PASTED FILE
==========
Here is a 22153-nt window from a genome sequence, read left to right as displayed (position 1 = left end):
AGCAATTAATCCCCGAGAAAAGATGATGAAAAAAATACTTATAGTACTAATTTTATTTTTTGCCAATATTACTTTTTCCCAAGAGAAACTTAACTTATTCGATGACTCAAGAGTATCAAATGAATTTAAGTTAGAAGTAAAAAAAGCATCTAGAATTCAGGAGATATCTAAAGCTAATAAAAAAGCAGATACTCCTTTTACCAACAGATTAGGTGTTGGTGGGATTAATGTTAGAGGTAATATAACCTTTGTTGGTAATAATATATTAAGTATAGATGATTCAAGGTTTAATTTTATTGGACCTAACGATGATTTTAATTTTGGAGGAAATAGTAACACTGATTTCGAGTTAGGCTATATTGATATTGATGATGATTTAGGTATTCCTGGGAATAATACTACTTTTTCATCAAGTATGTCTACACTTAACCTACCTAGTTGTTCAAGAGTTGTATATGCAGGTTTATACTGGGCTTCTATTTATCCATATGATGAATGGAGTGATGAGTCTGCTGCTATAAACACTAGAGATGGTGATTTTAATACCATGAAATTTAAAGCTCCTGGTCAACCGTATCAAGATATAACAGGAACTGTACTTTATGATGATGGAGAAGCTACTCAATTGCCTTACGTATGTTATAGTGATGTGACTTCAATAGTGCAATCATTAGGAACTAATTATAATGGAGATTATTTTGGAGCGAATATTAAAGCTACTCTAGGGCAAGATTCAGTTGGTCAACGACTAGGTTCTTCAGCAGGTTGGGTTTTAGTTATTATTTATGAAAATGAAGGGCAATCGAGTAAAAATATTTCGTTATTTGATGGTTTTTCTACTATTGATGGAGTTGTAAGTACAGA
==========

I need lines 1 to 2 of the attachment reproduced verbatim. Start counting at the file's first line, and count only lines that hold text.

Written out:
Here is a 22153-nt window from a genome sequence, read left to right as displayed (position 1 = left end):
AGCAATTAATCCCCGAGAAAAGATGATGAAAAAAATACTTATAGTACTAATTTTATTTTTTGCCAATATTACTTTTTCCCAAGAGAAACTTAACTTATTCGATGACTCAAGAGTATCAAATGAATTTAAGTTAGAAGTAAAAAAAGCATCTAGAATTCAGGAGATATCTAAAGCTAATAAAAAAGCAGATACTCCTTTTACCAACAGATTAGGTGTTGGTGGGATTAATGTTAGAGGTAATATAACCTTTGTTGGTAATAATATATTAAGTATAGATGATTCAAGGTTTAATTTTATTGGACCTAACGATGATTTTAATTTTGGAGGAAATAGTAACACTGATTTCGAGTTAGGCTATATTGATATTGATGATGATTTAGGTATTCCTGGGAATAATACTACTTTTTCATCAAGTATGTCTACACTTAACCTACCTAGTTGTTCAAGAGTTGTATATGCAGGTTTATACTGGGCTTCTATTTATCCATATGATGAATGGAGTGATGAGTCTGCTGCTATAAACACTAGAGATGGTGATTTTAATACCATGAAATTTAAAGCTCCTGGTCAACCGTATCAAGATATAACAGGAACTGTACTTTATGATGATGGAGAAGCTACTCAATTGCCTTACGTATGTTATAGTGATGTGACTTCAATAGTGCAATCATTAGGAACTAATTATAATGGAGATTATTTTGGAGCGAATATTAAAGCTACTCTAGGGCAAGATTCAGTTGGTCAACGACTAGGTTCTTCAGCAGGTTGGGTTTTAGTTATTATTTATGAAAATGAAGGGCAATCGAGTAAAAATATTTCGTTATTTGATGGTTTTTCTACTATTGATGGAGTTGTAAGTACAGA